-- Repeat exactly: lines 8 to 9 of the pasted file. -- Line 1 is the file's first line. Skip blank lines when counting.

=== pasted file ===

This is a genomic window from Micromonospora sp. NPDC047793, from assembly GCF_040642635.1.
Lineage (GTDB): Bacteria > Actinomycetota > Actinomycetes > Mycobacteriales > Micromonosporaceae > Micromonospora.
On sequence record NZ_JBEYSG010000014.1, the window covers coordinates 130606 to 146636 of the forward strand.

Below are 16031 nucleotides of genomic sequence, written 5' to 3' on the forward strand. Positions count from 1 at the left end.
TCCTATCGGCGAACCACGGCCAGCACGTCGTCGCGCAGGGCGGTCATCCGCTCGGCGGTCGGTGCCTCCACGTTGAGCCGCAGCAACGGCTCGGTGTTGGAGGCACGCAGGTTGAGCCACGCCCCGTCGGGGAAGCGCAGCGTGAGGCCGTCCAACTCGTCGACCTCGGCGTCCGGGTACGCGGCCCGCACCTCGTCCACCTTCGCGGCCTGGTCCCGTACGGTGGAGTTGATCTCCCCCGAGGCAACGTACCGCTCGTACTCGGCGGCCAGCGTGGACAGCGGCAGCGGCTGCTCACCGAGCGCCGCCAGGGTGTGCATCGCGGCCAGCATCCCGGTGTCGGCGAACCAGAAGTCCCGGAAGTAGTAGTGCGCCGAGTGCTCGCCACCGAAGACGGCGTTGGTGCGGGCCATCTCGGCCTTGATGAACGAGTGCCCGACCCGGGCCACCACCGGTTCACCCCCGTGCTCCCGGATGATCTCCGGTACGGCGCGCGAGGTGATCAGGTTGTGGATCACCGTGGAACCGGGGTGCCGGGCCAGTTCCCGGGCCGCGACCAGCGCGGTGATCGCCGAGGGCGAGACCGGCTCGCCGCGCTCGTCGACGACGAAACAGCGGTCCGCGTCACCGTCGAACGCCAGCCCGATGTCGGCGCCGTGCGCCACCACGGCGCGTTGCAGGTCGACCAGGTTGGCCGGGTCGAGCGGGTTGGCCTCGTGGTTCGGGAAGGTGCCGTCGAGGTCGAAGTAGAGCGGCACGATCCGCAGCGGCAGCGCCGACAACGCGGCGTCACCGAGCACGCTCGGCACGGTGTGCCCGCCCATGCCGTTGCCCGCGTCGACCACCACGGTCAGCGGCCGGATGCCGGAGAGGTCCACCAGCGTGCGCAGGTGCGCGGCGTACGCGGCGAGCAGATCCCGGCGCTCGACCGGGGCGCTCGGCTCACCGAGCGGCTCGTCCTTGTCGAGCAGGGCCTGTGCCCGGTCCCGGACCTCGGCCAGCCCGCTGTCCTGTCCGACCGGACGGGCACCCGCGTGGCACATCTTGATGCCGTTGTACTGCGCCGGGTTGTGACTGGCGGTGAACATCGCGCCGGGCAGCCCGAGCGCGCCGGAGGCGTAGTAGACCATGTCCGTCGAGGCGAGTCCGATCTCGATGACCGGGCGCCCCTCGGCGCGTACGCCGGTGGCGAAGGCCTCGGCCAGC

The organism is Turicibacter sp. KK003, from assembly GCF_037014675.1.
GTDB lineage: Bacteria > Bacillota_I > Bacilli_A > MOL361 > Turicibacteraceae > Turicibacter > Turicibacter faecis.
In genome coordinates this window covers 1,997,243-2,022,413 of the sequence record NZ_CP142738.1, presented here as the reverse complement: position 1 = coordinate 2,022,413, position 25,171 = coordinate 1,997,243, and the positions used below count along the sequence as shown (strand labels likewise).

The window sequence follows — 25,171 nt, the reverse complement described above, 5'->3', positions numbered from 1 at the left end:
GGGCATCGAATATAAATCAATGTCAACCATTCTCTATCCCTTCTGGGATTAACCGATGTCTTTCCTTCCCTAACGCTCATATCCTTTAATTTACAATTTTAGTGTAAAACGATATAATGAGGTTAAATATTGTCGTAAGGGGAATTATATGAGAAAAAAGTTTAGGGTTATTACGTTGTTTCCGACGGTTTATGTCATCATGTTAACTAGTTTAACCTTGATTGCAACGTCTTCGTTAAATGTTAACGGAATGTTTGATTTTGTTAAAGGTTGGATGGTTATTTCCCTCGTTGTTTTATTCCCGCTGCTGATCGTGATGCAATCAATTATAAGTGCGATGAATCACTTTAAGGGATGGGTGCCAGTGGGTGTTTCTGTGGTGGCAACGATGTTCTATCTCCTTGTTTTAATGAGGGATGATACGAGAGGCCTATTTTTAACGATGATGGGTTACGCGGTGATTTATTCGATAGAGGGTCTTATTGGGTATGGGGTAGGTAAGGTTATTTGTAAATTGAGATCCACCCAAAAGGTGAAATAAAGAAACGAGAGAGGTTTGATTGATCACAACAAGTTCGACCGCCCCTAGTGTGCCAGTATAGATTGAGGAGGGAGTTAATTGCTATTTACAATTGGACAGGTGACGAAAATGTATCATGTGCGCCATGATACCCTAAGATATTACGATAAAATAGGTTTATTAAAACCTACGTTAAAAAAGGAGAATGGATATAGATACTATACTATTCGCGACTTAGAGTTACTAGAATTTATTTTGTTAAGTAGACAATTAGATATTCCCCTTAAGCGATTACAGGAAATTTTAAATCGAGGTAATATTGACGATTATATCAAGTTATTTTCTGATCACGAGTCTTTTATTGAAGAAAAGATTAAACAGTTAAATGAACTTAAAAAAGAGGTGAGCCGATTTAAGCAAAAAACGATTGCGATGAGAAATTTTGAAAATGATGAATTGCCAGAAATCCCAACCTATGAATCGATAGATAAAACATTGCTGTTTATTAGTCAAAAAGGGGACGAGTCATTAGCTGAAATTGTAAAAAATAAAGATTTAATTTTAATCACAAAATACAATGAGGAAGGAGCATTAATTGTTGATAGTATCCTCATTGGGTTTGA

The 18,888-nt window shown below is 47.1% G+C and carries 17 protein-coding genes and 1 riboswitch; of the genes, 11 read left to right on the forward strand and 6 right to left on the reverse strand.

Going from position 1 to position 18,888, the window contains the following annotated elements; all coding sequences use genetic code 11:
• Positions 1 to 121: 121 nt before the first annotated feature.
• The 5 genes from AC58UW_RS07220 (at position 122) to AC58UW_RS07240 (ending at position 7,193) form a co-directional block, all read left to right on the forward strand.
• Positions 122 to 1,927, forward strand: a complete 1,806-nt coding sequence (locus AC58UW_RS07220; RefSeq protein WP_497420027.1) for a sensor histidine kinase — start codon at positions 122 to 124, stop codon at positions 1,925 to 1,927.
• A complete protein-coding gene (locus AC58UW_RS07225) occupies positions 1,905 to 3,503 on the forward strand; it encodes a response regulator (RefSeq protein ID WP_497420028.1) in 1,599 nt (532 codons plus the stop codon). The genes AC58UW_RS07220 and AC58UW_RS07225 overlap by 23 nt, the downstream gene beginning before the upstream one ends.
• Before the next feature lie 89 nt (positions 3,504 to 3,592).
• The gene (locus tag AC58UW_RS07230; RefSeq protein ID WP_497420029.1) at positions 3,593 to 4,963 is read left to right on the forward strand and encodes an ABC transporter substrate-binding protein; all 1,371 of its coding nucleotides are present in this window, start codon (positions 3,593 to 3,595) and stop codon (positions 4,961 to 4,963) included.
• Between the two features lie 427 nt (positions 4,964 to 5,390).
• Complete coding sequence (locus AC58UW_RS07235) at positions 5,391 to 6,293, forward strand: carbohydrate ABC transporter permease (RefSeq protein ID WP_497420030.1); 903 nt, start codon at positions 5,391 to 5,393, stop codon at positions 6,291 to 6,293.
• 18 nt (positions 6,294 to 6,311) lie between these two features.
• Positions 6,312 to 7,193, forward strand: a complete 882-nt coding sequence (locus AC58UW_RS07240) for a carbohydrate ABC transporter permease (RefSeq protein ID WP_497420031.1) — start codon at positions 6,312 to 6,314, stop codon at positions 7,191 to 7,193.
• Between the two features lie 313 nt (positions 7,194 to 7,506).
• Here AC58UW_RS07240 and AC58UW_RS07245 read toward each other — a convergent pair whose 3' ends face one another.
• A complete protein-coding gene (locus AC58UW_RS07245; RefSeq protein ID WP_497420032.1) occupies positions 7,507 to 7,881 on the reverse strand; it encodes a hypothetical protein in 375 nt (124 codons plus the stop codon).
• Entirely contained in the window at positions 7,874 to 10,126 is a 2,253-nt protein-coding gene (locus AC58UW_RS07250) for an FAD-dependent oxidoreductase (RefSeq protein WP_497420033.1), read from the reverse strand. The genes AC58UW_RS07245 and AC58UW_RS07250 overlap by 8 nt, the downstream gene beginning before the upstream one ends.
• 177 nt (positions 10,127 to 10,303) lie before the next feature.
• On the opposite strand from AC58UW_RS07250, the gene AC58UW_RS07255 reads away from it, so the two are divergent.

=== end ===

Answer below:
In genome coordinates this window covers 1,997,243-2,022,413 of the sequence record NZ_CP142738.1, presented here as the reverse complement: position 1 = coordinate 2,022,413, position 25,171 = coordinate 1,997,243, and the positions used below count along the sequence as shown (strand labels likewise).

The window sequence follows — 25,171 nt, the reverse complement described above, 5'->3', positions numbered from 1 at the left end: